Skip to main content

Site Navigation

Your Account

Choose Language

Program Highlights

In 2009, iFixit’s Technical Writing Program was introduced at California Polytechnic State University in San Luis Obispo, California. Since its inception, nearly two thousand repair guides have been created by over a thousand students from eight universities across the United States. Success comes from the innovative features of our program, which include the following:

Hands-on and project-based

Students get the opportunity to take apart real consumer electronics, providing first-hand experience in writing technical repair manuals. Our program is the ultimate chance for students to open up “black box” consumer electronics. This experience empowers students with the knowledge to troubleshoot, repair, and document devices in the future.

Real world

Students produce authentic documentation for the world to use. Their contributions provide free repair instructions to two million visitors every year. The program offers students concrete, published technical writing experience.

Impact driven

Like all things iFixit, the curriculum follows our strong commitment to ethics. The project reinforces the need to recycle in a wasteful consumer age and encourages students to take personal responsibility in addressing the significant problem of e-waste. The iFixit curriculum focuses on repairing devices to keep them running longer, thus reducing the overall demand for devices and the amount of e-waste. This environmental cause motivates student projects, taking their impact far beyond the four walls of the classroom.

Why does it matter? Check it out.

Hosted online

Instructors and students have access to the curriculum 24/7. Our field-tested curriculum and support materials, including all documentation, are always available via the internet. Everything you need is hosted right on our website.


The iFixit Technical Writing Program emphasizes collaboration among students who work in teams to create peer-edited technical documentation. The collaborative nature of our “Wikipedia-esque” guides allows for improvements and updates by the broader iFixit community, which creates accurate guides with longevity.


All great technical writing is user-friendly and dynamic. Our easy-to-use Guidebook platform makes creating and contributing to guides simple. Our community is always growing and changing. Questions from users, updates to guides, and success reports are just some of the ways that iFixit’s Technical Writing projects are more than just printed pamphlets. These guides are living technical documentation.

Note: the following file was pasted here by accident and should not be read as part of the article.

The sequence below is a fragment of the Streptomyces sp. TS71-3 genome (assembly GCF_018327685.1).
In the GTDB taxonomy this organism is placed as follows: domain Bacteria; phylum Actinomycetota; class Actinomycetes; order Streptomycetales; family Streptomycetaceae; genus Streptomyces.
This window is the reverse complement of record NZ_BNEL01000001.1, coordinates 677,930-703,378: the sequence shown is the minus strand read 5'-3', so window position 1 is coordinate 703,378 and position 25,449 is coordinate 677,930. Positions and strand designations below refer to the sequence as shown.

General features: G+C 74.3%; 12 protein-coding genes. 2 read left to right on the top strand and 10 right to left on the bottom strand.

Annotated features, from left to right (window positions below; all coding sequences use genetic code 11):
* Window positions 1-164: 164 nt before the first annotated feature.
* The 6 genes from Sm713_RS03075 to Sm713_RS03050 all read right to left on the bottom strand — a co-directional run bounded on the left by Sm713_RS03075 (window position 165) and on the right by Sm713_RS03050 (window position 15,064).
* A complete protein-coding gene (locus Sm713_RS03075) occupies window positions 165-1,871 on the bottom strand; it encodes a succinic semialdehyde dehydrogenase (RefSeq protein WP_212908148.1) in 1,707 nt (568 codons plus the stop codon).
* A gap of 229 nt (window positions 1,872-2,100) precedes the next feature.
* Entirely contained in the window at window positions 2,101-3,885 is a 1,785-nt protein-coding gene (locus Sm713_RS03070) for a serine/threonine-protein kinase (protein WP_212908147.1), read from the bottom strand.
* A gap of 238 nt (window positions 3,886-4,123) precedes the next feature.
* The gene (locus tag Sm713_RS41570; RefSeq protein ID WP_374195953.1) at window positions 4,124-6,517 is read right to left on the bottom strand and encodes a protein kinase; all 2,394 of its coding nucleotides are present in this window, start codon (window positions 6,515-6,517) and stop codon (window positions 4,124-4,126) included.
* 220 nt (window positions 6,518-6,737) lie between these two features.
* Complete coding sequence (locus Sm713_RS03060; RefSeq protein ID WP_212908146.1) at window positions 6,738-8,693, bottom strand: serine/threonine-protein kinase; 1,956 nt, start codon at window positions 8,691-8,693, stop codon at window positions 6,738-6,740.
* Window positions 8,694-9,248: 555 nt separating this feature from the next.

This program can be integrated into a regular curriculum or used as a stand-alone project. Our all-inclusive program provides the easy-to-use curriculum, web-based format, documentation, video tutorials, grading rubrics, checklists, devices, and tools.


The tech writing team at iFixit provides support via email for any questions that instructors and students may have. We are committed to providing all the support required for the project's success.

Student Perspectives

What do students have to say?

How it Works

Students are broken into teams and given a device for which they create repair documentation. In addition to devices, iFixit provides each group with a general-purpose toolkit for disassembling the device. Students create a device background page, troubleshooting guide, and step-by-step guides for replacing the major components of the device. These guides include both text and images. After peer review, the guides are made public on for the world to use.

Need a clearer picture of how this works? Here are some sample student projects:

Looking for more specifics on the curriculum? Check it out.

Here is a video of the original lecture given to a Technical Writing class at Cal Poly, explaining the project.

Who We Are and What We Do

iFixit was started in 2003 by Luke and Kyle in a dorm room at Cal Poly, San Luis Obispo. Since then, we've grown a bit. iFixit now helps thousands of people repair their devices every day. Why do we do it? Because companies like Apple don't provide repair parts and documentation to end users. We believe everyone should have the right to maintain and repair their products.

In short, we want to fix the world, one device at a time. This video explains our motivation pretty well:


Contact us! We’d love to talk to you about setting up a pilot program at your university. Send us an email: education[at]

View Statistics:

Past 24 Hours: 0

Past 7 Days: 0

Past 30 Days: 0

All Time: 1,035